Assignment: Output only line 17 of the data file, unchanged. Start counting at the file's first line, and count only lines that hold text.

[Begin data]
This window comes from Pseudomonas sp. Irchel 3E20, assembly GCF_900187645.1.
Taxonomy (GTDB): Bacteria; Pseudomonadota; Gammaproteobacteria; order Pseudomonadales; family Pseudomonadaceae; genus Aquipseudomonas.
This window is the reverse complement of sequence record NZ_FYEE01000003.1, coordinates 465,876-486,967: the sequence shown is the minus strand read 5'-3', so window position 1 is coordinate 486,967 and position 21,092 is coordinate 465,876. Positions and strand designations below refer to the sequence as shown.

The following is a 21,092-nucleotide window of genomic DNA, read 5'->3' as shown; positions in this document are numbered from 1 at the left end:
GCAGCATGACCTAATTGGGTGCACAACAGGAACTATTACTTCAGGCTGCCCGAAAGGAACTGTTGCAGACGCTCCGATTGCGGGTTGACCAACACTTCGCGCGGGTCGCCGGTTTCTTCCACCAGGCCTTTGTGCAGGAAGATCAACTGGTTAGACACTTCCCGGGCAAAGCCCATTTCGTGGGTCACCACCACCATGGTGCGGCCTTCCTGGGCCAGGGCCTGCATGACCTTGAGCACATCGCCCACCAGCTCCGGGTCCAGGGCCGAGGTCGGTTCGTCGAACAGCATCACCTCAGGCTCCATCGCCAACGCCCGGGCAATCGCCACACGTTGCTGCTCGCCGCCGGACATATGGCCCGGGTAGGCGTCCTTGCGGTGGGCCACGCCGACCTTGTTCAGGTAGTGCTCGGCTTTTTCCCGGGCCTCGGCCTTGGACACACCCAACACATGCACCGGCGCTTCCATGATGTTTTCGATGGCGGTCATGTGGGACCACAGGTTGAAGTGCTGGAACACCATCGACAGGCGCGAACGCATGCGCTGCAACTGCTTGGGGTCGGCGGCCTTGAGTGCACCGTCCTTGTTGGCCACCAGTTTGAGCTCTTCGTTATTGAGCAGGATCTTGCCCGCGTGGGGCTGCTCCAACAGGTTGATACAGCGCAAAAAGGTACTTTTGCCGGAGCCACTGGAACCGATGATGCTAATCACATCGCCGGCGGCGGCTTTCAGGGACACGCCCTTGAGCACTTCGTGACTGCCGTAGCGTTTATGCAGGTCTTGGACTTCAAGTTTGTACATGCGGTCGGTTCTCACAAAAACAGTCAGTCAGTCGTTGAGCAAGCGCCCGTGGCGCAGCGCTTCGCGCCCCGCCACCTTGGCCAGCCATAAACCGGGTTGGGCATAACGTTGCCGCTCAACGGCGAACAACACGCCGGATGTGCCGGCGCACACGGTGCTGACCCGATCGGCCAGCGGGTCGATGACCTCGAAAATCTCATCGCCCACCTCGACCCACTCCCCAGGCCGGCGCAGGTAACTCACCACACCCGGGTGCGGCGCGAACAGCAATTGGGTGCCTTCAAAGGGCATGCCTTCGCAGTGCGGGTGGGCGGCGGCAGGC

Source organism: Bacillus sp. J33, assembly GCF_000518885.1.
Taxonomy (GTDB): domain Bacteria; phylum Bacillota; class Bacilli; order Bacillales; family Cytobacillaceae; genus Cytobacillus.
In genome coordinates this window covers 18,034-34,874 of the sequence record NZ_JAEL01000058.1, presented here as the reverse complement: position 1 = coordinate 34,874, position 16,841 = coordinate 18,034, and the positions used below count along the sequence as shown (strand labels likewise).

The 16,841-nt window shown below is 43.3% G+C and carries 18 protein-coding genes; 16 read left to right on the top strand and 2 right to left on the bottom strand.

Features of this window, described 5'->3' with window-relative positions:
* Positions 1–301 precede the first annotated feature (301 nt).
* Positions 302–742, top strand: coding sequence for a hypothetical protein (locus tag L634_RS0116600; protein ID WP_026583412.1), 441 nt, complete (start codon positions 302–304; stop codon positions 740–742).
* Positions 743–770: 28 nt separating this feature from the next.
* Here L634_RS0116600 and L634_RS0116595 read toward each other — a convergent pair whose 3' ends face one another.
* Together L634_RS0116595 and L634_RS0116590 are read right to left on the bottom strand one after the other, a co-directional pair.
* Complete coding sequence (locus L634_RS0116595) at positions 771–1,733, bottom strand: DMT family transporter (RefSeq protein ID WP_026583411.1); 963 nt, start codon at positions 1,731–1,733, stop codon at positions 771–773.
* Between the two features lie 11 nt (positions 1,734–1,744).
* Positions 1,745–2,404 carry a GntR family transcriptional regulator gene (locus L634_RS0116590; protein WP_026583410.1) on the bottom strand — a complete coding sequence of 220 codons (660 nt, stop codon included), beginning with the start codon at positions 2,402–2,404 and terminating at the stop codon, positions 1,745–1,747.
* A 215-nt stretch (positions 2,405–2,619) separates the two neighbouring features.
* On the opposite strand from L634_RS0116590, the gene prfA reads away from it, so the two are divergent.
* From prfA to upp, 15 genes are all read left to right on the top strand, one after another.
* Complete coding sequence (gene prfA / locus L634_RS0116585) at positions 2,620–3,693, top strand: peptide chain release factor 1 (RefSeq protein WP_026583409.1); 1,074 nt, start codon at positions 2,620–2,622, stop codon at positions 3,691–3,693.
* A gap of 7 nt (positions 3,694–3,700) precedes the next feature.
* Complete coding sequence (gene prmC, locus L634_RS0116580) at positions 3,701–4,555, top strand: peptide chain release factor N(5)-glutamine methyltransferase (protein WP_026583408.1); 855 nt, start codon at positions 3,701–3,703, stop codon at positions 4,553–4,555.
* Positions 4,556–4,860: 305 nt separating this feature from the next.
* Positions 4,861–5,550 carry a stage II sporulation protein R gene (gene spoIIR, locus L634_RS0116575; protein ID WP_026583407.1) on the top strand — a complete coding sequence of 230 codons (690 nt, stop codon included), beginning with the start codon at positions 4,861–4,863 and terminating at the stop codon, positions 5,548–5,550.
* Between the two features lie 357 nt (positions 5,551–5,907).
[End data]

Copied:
* Between the two features lie 11 nt (positions 1,734–1,744).